Mystery Hop Recipe

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dmorrison

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This recipe is intended to bring out the characteristics of hops harvested from an ancient Massachusetts plantation. The hops smell citrusy and slightly floral.

1 lb Crystal 30
6 lb Munton's Pale Liquid Extract
2.0 oz Palisades Pellets (60 minutes)
4.5 oz Mystery Hop Whole Leaf (10 minutes)
3.0 oz Mystery Hop Whole Leaf (dry hop)
Lallemand Nottingham Ale Yeast

Any suggestions? I have 7.5 ounces of whole leaf to work with. I figure a simple recipe to showcase the hop's flavors and aromas is best. The next recipe can add some complimenting or contrasting flavors.
 

bobbrews

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I figure a simple recipe to showcase the hop's flavors and aromas is best.
If this is what you want then ditch the crystal, or at least cut it to 3-5% of the grist. Add the same amount of table or corn sugar. Get yourself some citrusy, flowery, piney American hops. Implement a full volume boil with no top off water and add 2# of the extract late with the corn sugar. Use American Ale yeast and follow something like this for a hop schedule:

1.00-1.50 oz. @ 60
1.50-2.00 oz. @ 10
2.00-2.50 oz. for a 30-60 minute HopStand, when wort has cooled down to approx. 160 F
3.00-3.50 oz. for a 10-12 day two-or-three stage dryhop (pull out the old, add the new each time)

Be careful when it comes to dryhopping in stages. You can easily add unwanted oxygen if your procedure is not sound.
 
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dmorrison

dmorrison

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Bobbrews, thanks for the advice. I will use your recipe. It's more complicated than I'm used to (I've never done a late extract addition, hop stand, or multi-stage dry hop).

I looked up those techniques on the web: while late extract addition undoubtedly increases IBUs, brewforum posters seem divided about whether hop stands add more or different aromas to beer than dry hopping, and nobody seems to be sure what benefit is gained from spreading dry hopping across more than one stage.

Bobbrews, what is your take on the benefits of hop stands vs dry hopping, and why dry hop in more than one stage? Thanks again for your help.
 

bobbrews

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You can skip the multistage dryhop and leave it for a future IPA. That's the most complicated of the three...kind of an advanced technique. Though the technique is not that new. Stone and Russian River, among other breweries, have been doing it for awhile now. The theory is that the best benefits of the dryhops are provided in the first 3-5 days, when the hops are fresh, potent, and oily. I don't know how true it is, but some have said the dryhops can have a vegetal, staleness if left in the beer beyond 7 days. I have personally NEVER experienced that, but it's something to take into consideration. I think this is more of a problem with grassy Noble hops, which are not usually used in American IPAs (or old hops). I usually use very fresh high oil, high myrcene American hops.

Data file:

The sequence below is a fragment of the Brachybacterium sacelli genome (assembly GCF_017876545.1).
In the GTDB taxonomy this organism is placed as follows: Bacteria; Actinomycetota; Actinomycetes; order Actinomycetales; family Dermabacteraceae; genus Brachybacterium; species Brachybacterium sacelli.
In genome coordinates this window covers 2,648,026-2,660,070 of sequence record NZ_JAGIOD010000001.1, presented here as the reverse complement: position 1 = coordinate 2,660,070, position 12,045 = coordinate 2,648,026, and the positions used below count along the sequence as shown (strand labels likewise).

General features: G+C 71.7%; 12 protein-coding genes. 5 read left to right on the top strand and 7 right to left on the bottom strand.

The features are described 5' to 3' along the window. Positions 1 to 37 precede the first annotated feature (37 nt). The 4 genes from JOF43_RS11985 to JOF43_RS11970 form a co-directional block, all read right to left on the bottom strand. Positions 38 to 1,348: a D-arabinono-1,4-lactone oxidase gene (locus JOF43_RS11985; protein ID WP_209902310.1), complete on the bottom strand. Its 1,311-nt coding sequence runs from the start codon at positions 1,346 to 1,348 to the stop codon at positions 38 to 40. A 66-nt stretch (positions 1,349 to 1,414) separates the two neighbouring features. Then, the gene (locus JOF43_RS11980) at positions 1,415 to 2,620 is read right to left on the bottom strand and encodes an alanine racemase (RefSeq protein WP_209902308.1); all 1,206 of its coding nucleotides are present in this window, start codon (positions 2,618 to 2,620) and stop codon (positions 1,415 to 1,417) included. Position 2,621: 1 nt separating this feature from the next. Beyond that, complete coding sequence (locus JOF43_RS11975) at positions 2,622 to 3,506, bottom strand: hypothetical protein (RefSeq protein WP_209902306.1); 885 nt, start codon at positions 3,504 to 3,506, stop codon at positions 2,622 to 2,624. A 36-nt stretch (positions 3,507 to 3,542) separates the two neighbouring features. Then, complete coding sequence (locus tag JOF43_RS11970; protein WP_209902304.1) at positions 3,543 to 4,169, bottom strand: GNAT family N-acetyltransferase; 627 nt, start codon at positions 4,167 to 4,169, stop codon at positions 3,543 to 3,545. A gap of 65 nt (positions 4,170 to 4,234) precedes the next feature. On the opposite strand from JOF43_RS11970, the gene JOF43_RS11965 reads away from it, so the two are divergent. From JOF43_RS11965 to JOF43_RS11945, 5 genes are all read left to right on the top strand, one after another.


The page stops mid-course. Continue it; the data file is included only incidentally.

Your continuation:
But back to staging a dryhop... If you desired more aroma than a short 3-5 day dryhop would provide, then you can do it a couple times, each time pulling out the prior addition, discarding it, and adding the new addition. You can do this with a small weighted hop bag tied with twine to the neck of the carboy. With this method, you're not using more hops that you would if you employed a single stage, so you're not really wasting money. Pellets are better for staged dryhops because they release oils faster than leaf hops so you get the maximum benefit in the 3-5 days. I've noticed that the three and four step staging methods do give you more aroma... For the most part though, I tend to employ a 10-12 day pellet dryhop and I can still achieve very satisfying citrusy, piney, fruity, tropical aromas without risking oxygenation.

Late extract additions are simple. Instead of adding all of your extract at the beginning, save a portion of it to add at 15 minutes left in the boil. In IPAs, it helps to boost hop utilization while decreasing melanoidin formation.

All hop stands are not created equal. If you tell 20 people to implement a 60 minute hop stand, you probably won't have 2 people doing it the same exact way. There can be many intricacies in individual brewer technique. I've tried numerous methods: wort chiller, ice bath, flameout, mid flameout, no flameout, dryhop, no dryhop, staged dryhop, etc. etc. - I had the best aroma by using a slow working ice bath and adding the flameout hops when the wort was about 150-160 F. The ice bath ensures cooling, but not immediate cooling. So the hops steep in the warm wort until it reaches 65 F. Someone else mentioned in a another thread that you can quickly cool the wort to 160F with a wort chiller, and then rely on an ice bath to do the rest of the cooling. This is a very sound method as well. Either way, I found that a long hop stand at specific temps for 30-60 minutes lends the best aroma when used in conjunction with a dryhop... staged or unstaged, your choice. For regular IPAs, 0.50 - 0.65 oz. dryhops per gallon beer - For Imperial IPAs, 0.70 - 1.00 oz. dryhops per gallon beer.
 
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